200 Years of United Methodism
An Illustrated History

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Three Wesley busts and miniature chapel. Right to left: bust by Enoch Wood, 1784; standing figurine, bust and chapel, early l9th century.Nationalism, bumptious and sometimes blasphemous, characterized the newborn United States of America, which styled itself the "new order of the ages." And this "new order" was beginning with remarkable energy to realize its geographical destiny by sending settlers into the western wilderness.

These citizens of a budding land bowed to no one. When Methodist Bishop Thomas Coke, an Englishman, made a statement that sounded as if he thought himself superior to the American-born preachers, one of the latter retorted, "We think ourselves equal to Doctor Coke and to Doctor Coke's king."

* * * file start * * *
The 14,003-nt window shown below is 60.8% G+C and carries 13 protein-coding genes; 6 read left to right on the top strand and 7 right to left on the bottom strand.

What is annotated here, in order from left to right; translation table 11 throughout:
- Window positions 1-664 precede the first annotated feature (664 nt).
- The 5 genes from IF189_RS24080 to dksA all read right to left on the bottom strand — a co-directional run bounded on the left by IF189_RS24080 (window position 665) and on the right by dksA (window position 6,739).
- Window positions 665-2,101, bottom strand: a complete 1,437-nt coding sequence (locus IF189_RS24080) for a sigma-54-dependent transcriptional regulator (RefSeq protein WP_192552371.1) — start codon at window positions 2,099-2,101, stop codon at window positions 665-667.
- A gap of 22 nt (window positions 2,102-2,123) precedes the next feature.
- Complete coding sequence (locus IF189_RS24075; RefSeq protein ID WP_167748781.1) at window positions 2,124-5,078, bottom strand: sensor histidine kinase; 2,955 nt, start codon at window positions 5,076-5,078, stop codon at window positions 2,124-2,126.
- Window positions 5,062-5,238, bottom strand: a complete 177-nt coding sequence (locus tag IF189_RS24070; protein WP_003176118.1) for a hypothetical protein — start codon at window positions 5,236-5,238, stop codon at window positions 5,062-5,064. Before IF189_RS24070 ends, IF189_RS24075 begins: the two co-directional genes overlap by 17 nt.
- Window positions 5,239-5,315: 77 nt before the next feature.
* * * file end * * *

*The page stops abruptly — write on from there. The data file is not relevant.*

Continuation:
Bishop Thomas Coke (1747-1814). Engraving by J. Cochrane, London, ca. 1860.For a time even the King of kings was in disrepute. Ethan Allen, leader of the Green Mountain Boys, and Thomas Paine, author of the pamphlet Common Sense, which helped call forth the Declaration of Independence, promoted a religion devoid of sin, a kingly Savior, and salvation. But when the French Revolution carried ideas similar to Allen's and Paine's to the extreme of denying the existence of God, Americans backed away from the brink of atheism and settled for a nationalism with distinctly religious overtones.

This nationalism recognized the importance of having God-fearing voters--persons so aware of the pervasive ravages of sin that they would support a government strong enough to govern but limited in its power to undercut individual liberties. Such voters were one product of the evangelistic efforts of the Methodist, United Brethren, and Evangelical movements. Yet these movements had not been organized to meet political needs. Their primary purpose was to lead persons from an awareness of sin to a saving knowledge of Jesus Christ.

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